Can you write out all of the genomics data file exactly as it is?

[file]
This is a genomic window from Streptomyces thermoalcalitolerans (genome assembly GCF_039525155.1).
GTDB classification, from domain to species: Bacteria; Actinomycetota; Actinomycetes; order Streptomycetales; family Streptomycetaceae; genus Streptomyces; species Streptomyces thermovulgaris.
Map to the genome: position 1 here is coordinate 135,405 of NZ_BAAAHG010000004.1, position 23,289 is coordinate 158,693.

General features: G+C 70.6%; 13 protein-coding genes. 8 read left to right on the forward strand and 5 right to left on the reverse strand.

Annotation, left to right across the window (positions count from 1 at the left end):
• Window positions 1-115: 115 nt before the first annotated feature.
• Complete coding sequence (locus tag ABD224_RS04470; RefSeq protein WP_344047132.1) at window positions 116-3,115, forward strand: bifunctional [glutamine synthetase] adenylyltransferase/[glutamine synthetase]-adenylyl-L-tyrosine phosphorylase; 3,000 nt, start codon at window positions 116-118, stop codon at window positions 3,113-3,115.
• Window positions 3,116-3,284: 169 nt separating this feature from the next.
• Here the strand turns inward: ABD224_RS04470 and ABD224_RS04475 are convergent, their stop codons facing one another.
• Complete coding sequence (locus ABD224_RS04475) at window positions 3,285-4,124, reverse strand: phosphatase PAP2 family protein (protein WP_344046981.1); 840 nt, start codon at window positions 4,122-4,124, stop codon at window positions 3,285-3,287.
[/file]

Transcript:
This is a genomic window from Streptomyces thermoalcalitolerans (genome assembly GCF_039525155.1).
GTDB classification, from domain to species: Bacteria; Actinomycetota; Actinomycetes; order Streptomycetales; family Streptomycetaceae; genus Streptomyces; species Streptomyces thermovulgaris.
Map to the genome: position 1 here is coordinate 135,405 of NZ_BAAAHG010000004.1, position 23,289 is coordinate 158,693.

General features: G+C 70.6%; 13 protein-coding genes. 8 read left to right on the forward strand and 5 right to left on the reverse strand.

Annotation, left to right across the window (positions count from 1 at the left end):
• Window positions 1-115: 115 nt before the first annotated feature.
• Complete coding sequence (locus tag ABD224_RS04470; RefSeq protein WP_344047132.1) at window positions 116-3,115, forward strand: bifunctional [glutamine synthetase] adenylyltransferase/[glutamine synthetase]-adenylyl-L-tyrosine phosphorylase; 3,000 nt, start codon at window positions 116-118, stop codon at window positions 3,113-3,115.
• Window positions 3,116-3,284: 169 nt separating this feature from the next.
• Here the strand turns inward: ABD224_RS04470 and ABD224_RS04475 are convergent, their stop codons facing one another.
• Complete coding sequence (locus ABD224_RS04475) at window positions 3,285-4,124, reverse strand: phosphatase PAP2 family protein (protein WP_344046981.1); 840 nt, start codon at window positions 4,122-4,124, stop codon at window positions 3,285-3,287.